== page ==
Reading this post by the Triple Pundit, I was absolutely blown away by the above photo, which was captioned, "A man pumps water from a well on the beach at Kuakata. People here say the shoreline was three miles distant just 15 years ago. Kuakata, Bay of Bengal, Bangladesh. Photo Credit: Philip Blenkinsop / NOOR."
Clearly, as the author states:
Climate change doesn’t merely affect endangered species in far off corners of the globe; it is increasingly impacting people’s livelihoods, our agriculture, and the production of commodities.
Nowhere is this more apparent than in the developing world. The series of pictures included here are from a photo essay in Endgame entitled “The Ark,” which is focused on laborers in Bangladesh. It draws upon the human element, those who are already witnessing the effects of climate change. As water levels drastically change, people who subsisted on the tenuous balance between bodies of water and impoverished, underdeveloped lands are finding the need to rethink, in the words of Rosenblum, “their very survival.”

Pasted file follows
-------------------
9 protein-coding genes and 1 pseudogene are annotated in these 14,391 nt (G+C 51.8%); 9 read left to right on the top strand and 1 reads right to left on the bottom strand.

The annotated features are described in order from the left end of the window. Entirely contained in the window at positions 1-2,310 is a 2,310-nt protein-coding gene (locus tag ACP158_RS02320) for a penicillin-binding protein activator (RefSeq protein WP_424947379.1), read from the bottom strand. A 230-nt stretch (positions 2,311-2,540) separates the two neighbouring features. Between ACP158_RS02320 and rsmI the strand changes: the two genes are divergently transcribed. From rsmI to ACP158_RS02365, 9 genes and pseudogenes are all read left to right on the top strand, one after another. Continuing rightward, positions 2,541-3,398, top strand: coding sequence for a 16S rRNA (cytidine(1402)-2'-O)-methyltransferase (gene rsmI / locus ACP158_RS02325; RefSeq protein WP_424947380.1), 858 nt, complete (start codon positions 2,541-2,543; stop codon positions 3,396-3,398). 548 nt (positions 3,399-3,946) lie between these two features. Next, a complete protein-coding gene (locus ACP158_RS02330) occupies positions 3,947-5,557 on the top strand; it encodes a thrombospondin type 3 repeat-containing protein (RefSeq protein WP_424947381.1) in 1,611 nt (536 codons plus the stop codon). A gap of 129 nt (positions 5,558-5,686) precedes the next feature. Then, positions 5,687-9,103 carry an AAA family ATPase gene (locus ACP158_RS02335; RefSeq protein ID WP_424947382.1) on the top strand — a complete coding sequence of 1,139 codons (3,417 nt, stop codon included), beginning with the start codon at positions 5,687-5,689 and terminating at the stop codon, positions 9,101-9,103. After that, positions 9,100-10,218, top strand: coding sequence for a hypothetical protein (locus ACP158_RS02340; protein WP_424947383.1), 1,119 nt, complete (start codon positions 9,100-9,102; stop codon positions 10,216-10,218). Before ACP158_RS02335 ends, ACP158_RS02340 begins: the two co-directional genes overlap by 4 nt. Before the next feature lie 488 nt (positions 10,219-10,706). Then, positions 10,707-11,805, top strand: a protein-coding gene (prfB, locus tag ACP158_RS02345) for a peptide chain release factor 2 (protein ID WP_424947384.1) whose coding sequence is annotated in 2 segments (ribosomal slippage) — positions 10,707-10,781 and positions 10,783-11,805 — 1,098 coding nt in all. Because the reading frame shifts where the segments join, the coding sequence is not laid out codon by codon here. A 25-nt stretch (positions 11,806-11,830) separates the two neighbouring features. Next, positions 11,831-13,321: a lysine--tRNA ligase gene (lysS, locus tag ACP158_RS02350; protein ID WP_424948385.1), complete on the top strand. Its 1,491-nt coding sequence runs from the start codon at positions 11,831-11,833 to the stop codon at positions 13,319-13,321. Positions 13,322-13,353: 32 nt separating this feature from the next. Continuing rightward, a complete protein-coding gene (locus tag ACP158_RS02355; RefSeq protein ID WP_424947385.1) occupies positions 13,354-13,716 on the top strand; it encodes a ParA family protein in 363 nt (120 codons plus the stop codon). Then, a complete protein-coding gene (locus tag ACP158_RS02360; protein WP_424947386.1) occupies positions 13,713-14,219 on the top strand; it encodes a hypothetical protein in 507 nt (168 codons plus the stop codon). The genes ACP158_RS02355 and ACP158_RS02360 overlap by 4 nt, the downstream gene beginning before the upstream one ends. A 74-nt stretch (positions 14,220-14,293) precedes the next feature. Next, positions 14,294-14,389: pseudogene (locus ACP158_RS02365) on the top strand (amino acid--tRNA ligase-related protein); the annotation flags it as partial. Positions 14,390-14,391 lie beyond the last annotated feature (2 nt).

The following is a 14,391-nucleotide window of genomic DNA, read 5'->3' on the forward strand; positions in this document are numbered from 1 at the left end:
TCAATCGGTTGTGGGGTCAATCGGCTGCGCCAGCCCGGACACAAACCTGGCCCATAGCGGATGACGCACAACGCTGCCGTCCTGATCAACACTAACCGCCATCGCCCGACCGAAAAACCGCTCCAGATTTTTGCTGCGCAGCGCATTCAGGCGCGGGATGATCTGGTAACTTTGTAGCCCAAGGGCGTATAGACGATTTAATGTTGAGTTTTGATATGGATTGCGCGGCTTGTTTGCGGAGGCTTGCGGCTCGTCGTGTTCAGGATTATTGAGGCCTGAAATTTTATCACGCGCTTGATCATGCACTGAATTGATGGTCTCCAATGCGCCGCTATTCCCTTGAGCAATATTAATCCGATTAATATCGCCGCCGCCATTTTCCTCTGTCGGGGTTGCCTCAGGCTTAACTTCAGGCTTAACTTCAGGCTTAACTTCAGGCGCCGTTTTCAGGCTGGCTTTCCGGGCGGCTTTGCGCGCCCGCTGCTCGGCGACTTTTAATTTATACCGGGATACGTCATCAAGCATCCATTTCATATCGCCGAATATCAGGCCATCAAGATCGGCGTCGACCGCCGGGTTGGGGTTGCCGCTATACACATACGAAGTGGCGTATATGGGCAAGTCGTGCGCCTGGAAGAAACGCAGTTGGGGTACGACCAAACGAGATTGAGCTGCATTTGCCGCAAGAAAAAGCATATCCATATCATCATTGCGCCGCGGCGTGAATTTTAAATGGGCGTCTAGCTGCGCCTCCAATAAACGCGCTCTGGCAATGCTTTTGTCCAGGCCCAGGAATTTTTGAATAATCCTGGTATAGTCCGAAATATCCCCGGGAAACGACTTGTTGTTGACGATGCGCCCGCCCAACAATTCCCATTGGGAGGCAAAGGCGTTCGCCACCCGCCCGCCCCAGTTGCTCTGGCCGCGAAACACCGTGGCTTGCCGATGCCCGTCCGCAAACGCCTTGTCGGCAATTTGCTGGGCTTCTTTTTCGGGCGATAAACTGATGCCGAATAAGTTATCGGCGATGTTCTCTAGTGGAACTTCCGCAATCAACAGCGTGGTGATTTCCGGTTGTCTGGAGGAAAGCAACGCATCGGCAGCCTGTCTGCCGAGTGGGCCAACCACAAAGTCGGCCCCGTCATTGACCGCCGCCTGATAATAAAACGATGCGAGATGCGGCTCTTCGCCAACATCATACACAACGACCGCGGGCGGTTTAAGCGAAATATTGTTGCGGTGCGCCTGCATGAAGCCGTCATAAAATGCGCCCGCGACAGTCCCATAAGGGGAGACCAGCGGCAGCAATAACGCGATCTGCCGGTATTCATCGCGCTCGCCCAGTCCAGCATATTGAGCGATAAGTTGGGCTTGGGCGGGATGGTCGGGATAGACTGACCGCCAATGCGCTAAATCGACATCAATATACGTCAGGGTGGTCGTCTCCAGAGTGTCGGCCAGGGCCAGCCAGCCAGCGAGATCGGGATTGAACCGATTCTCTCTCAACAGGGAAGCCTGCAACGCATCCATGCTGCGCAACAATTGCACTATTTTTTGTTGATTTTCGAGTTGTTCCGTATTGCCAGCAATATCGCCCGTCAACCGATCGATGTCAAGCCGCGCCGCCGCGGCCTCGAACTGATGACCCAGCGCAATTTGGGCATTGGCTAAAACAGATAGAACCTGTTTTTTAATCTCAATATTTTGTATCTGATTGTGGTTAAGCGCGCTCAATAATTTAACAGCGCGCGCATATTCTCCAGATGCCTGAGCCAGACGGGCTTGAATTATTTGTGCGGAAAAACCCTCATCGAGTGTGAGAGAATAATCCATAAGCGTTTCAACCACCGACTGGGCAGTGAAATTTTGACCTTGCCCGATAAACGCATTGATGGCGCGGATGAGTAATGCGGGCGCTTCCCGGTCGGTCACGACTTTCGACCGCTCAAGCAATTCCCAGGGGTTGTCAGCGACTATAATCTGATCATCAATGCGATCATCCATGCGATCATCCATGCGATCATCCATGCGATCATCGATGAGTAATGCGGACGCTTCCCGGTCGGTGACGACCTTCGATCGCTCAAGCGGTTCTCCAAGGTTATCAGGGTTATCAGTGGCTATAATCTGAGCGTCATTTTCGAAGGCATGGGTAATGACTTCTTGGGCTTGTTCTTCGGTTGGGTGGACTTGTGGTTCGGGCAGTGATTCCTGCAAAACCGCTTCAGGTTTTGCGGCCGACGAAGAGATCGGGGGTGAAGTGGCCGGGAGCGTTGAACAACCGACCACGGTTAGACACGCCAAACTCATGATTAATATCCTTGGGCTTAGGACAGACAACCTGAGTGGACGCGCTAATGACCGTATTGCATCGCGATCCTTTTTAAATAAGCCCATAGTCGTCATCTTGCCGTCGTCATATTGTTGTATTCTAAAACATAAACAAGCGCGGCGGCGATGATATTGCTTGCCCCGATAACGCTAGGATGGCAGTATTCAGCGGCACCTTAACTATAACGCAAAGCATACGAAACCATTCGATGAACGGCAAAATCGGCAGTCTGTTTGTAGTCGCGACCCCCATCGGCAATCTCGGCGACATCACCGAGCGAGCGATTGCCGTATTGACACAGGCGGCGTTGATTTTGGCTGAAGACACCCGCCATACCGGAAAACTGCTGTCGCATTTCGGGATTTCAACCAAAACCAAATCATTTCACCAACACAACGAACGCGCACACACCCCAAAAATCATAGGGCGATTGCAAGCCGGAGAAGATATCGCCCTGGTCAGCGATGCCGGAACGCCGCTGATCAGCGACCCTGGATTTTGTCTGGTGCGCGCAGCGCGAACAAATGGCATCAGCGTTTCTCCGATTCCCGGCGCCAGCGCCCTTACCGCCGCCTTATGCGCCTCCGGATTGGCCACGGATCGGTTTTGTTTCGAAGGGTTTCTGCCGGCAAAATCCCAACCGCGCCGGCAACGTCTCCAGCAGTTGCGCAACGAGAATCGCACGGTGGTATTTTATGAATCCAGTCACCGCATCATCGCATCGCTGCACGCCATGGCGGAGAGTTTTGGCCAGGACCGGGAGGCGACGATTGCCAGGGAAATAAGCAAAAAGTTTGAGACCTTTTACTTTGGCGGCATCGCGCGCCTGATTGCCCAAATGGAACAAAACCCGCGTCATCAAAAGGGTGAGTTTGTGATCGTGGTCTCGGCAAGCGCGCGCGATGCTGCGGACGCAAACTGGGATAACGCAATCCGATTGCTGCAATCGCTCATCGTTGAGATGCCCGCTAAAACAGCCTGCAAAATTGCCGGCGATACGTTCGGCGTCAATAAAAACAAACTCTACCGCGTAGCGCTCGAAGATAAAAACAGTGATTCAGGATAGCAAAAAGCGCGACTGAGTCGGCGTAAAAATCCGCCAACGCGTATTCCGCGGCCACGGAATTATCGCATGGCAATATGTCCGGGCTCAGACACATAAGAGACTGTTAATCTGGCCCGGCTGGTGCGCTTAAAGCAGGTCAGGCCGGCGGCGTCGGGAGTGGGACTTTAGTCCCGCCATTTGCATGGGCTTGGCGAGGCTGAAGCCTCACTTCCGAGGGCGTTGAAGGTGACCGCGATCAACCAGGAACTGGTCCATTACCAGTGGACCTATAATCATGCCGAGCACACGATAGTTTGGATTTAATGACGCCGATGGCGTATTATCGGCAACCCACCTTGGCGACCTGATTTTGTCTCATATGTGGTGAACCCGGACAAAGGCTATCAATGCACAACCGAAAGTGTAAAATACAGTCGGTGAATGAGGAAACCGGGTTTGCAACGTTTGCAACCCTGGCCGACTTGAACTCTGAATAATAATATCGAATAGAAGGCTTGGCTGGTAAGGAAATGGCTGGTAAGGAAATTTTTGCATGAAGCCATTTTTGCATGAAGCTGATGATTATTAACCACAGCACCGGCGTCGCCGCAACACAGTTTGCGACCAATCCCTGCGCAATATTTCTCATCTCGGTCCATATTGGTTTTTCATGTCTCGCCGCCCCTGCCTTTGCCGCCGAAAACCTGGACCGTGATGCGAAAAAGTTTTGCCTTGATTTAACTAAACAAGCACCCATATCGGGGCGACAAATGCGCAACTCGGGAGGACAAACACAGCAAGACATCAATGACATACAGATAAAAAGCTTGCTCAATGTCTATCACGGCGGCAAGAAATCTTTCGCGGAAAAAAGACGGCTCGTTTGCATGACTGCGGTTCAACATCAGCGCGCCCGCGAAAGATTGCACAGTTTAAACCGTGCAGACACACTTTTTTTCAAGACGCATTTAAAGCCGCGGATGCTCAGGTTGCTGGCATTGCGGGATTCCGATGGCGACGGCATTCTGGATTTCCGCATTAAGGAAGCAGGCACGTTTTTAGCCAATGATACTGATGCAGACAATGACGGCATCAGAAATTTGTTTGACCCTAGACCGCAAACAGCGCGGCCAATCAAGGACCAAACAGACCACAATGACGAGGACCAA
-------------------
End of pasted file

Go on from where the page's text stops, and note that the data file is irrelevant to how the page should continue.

As people become displaced from places like Bangladesh and island nations like the Maldives, which face rising sea levels, or from places where drought renders land unfarmable and thus uninhabitable, we face a humanitarian crisis that somebody's going to have to pay for -- or at least try to...